Reassessing Your Budget

Could you maybe squeak by and meet all your monthly obligations if you temporarily eliminated some expenses? Perhaps you could put off buying a new car for a bit longer than planned. Or you might be able to cut down on some discretionary expenses, such as dining out and/or subscription services. This process may be a bit painful, but you can always revisit your budget when you get on track financially. And you may even find there are things you don’t miss at all.

Talking to Your Lender

If you’re open about your financial issues, your lender may be willing to work out a modified payment plan that could help you avoid default. Some lenders offer short-term deferment plans that allow borrowers to take a temporary break from monthly payments if they agree to a longer loan term.

You won’t be the first person who’s contacted them to say, “I can’t pay my personal loan.” The lender likely has a few options to consider — especially if you haven’t waited too long. The important thing here is to be clear on how the new payment plan might affect the big picture. Some questions to ask the lender might include: “Will this change increase the overall cost of the loan?” and “What will the change do to my credit scores?”

Recommended: How Deferred Payments Impact Credit Scores

Getting a New Personal Loan

If your credit is still in good shape, you could decide to get proactive by looking into refinancing the old personal loan with a new personal loan that has terms that are more manageable with your current financial situation. Or you might consider consolidating the old loan and other debts into one loan with a more manageable payment.

This strategy would be part of an overall plan to get on firmer financial footing, of course. Otherwise, you could end up in trouble all over again.

But if your income is higher now and/or your credit scores are stronger than they were when you got the original personal loan, you could potentially improve your interest rate or other loan terms. (Requirements vary by lender.) Or you might be able to get a fresh start with a longer loan term that could potentially lower your payments.

If you decide a new personal loan is right for your needs, the next step is to choose the right lender for you. Some questions to ask lenders might include:

•   Can I borrow enough for what I need?

•   What is the best interest rate I can get?

•   Can I get a better rate if I sign up for automatic payments?

•   Do you charge any loan fees or penalties?

•   What happens if I can’t pay my personal loan because I lost my job? Do you offer unemployment protection?

Shopping for a personal loan online can be fast and convenient. With a SoFi Personal Loan, for example, you can find your interest rate in minutes without impacting your credit score.* And with SoFi, you’ll have access to live customer support seven days a week.

Is There a Way Out of Personal Loan Default?

Even if it’s too late to avoid default, there are steps you may be able to take to help yourself get back on track.

After carefully evaluating the situation, you may decide you want to propose a repayment plan or lump-sum settlement to the lender or collection agency. If so, the Consumer Financial Protection Bureau (CFPB) recommends being realistic about what you can afford, so you can stick to the plan.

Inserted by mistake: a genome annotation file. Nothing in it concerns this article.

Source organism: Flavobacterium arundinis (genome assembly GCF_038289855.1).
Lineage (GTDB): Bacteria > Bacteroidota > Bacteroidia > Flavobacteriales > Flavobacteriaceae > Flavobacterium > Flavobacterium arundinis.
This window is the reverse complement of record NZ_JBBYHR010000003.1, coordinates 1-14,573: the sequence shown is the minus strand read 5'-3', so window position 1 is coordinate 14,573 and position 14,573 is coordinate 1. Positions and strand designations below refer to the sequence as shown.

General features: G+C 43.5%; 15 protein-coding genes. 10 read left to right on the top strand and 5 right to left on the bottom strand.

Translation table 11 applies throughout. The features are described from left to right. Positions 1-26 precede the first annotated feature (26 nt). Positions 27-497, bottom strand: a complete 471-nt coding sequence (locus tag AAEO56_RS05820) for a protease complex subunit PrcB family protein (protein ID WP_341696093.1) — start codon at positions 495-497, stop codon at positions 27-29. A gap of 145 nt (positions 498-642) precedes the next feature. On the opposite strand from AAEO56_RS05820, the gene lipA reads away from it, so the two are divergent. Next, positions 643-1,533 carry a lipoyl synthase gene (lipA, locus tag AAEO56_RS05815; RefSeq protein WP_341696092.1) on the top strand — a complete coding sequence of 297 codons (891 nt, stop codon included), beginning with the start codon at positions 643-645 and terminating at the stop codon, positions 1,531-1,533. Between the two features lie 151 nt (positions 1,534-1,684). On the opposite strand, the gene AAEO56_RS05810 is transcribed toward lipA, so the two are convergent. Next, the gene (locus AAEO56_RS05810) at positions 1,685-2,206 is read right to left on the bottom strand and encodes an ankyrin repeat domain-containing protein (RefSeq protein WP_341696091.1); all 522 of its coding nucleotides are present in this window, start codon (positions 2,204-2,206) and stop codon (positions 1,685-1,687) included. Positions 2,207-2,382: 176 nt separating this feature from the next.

If you need help figuring out how to make it work, the CFPB says, consulting with a credit counselor may help. But consumers should be cautious about companies that claim they can renegotiate, settle, or change the terms of your debt: the CFPB warns that some companies promise more than they can deliver.

Finally, as you make your way back to financial wellness, it can be a good idea to keep an eye on two things:

1. The Statute of Limitations

For most states, the statute of limitations — the period during which you can be sued to recover your debt — is about three to six years. If you haven’t made a payment for close to that amount of time — or longer — you may want to consult a debt attorney to determine your next steps. (Low-income borrowers may even be able to get free legal help .)

2. Your Credit Score

Tracking your credit reports — and seeing first-hand what helps or hurts your credit scores — could provide extra incentive to keep working toward a healthier financial future. You can use a credit monitoring service to stay up to date, or you could take a DIY approach and check your credit reports yourself. Every U.S. consumer is entitled to a once yearly free credit report available at annualcreditreport.com , which is a federally authorized source.

The Takeaway

If your debt seems daunting right now, and you’re struggling to make payments, some proactive planning could help you avoid falling so far behind that you default on your personal loan. That plan may include talking to your current lender about modified payment terms — or it might be time to consider a new personal loan to consolidate high-interest debt.

The good news is there’s help out there. And the sooner you act, the more options you may have to protect your credit and stay away from the serious consequences of defaulting.

Wondering if a personal loan is the right move for you? Learn more about how to apply for a SoFi personal loan.

*Checking Your Rates: To check the rates and terms you may qualify for, SoFi conducts a soft credit pull that will not affect your credit score. However, if you choose a product and continue your application, we will request your full credit report from one or more consumer reporting agencies, which is considered a hard credit pull and may affect your credit.
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Disclaimer: Many factors affect your credit scores and the interest rates you may receive. SoFi is not a Credit Repair Organization as defined under federal or state law, including the Credit Repair Organizations Act. SoFi does not provide “credit repair” services or advice or assistance regarding “rebuilding” or “improving” your credit record, credit history, or credit rating. For details, see the FTC’s